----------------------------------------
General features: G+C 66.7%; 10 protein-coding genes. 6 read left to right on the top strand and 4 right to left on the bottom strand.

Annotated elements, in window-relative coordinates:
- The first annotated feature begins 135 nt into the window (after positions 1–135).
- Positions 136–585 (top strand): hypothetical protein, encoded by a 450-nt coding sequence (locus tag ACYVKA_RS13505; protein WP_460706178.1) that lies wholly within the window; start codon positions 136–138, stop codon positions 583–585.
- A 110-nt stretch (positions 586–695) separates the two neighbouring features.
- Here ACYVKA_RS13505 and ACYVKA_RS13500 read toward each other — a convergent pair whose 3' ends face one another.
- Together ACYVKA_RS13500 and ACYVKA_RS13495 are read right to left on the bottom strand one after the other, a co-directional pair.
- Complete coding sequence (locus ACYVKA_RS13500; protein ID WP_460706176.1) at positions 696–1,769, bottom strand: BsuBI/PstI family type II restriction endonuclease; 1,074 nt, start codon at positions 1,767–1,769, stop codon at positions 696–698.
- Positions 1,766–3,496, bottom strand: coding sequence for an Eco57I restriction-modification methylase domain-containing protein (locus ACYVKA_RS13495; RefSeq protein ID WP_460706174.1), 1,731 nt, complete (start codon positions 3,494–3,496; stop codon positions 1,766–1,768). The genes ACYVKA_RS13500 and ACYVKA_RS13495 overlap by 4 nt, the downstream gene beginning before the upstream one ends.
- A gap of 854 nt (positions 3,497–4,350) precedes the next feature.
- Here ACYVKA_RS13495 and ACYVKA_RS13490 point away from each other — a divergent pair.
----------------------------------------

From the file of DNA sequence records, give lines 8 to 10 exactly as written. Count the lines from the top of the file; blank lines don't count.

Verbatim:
- Complete coding sequence (locus ACYVKA_RS13500; protein ID WP_460706176.1) at positions 696–1,769, bottom strand: BsuBI/PstI family type II restriction endonuclease; 1,074 nt, start codon at positions 1,767–1,769, stop codon at positions 696–698.
- Positions 1,766–3,496, bottom strand: coding sequence for an Eco57I restriction-modification methylase domain-containing protein (locus ACYVKA_RS13495; RefSeq protein ID WP_460706174.1), 1,731 nt, complete (start codon positions 3,494–3,496; stop codon positions 1,766–1,768). The genes ACYVKA_RS13500 and ACYVKA_RS13495 overlap by 4 nt, the downstream gene beginning before the upstream one ends.
- A gap of 854 nt (positions 3,497–4,350) precedes the next feature.